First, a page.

After Abraham, the biblical narrative moves quickly to Israel–a people and a land. Both are not yet realized, and a long journey into personhood and place occurs. Trust is at the heart of Israel’s development, but it is marked with moments of temptations to default on that trust, and actual experiences of doing so. God gives Moses to the people to guide them and mediate their relationship with God.
Once again, we see our story in Israel’s story. We journey unevenly, with temptations and defections marking our pathway. We need a mediator, and God provides one in Jesus. Without Moses, Israel would have perished in the wilderness. Without Jesus, we would die in our sin.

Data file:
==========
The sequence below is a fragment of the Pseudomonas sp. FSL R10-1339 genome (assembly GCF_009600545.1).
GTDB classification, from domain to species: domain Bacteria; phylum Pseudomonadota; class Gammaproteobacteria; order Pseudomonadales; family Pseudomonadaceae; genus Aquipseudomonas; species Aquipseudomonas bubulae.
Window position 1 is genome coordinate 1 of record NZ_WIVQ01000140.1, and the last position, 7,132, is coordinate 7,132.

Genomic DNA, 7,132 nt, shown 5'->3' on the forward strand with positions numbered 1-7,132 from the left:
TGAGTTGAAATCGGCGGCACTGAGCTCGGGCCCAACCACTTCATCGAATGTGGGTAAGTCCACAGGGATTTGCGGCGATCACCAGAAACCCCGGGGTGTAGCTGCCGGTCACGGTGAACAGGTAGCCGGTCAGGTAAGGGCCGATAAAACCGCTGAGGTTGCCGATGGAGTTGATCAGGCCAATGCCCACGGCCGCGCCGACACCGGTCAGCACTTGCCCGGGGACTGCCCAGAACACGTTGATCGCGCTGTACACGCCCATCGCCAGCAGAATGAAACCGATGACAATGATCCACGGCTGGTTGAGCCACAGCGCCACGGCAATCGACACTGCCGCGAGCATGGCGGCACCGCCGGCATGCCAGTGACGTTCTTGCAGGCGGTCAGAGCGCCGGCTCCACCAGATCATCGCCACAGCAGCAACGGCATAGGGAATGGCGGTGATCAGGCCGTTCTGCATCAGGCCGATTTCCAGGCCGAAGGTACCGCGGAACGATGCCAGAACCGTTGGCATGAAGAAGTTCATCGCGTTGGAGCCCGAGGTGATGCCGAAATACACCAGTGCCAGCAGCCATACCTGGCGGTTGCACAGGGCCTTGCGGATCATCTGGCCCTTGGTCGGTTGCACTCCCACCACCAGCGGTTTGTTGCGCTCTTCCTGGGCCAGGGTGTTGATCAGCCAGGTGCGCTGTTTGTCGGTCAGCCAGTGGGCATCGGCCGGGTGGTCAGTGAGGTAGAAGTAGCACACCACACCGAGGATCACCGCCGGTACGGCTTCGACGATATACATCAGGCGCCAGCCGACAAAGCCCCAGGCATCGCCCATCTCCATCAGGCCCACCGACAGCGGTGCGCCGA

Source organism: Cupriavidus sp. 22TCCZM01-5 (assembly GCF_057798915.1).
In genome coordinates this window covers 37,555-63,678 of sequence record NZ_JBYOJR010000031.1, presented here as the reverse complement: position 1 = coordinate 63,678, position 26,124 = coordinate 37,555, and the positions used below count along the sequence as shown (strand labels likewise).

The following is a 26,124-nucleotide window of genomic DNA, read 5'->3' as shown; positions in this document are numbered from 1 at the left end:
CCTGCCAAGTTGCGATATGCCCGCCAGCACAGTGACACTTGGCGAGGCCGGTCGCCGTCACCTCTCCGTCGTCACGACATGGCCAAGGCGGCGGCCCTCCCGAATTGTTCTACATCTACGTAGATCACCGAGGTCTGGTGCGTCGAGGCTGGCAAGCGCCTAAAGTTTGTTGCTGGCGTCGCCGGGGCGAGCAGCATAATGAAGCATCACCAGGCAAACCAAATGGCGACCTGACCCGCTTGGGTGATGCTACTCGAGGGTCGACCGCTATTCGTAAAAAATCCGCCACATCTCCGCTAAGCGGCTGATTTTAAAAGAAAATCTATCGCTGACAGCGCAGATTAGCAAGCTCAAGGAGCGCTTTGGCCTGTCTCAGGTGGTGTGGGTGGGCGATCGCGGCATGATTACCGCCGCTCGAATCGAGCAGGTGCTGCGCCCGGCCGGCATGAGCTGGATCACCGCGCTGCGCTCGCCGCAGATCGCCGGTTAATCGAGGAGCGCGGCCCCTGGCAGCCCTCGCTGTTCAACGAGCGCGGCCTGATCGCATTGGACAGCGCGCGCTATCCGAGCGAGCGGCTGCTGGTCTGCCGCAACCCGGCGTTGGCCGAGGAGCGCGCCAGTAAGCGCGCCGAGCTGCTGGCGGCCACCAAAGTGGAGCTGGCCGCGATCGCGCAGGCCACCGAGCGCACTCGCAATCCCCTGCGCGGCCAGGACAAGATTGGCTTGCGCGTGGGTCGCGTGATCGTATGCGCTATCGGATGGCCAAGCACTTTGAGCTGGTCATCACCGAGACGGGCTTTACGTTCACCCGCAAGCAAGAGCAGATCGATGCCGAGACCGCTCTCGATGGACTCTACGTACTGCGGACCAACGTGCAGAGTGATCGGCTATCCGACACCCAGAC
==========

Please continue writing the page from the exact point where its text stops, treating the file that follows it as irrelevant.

Through it all we join with Israel in battling the original sin–to stop trusting God and begin trusting in ourselves. We make our own gods and worship them instead of the true God. Singular trust is shattered into the never-ending quest for one thing after another to give us what God alone was meant to give. Brokenness and fragmentation replace unity and oneness. We need salvation (wholeness).
So, the biblical narrative is filled with priests and prophets who call the people of God back to faith–to trust–to singular devotion. Where the invitation is accepted, the light is rekindled. Where it is rejected, we are in darkness still!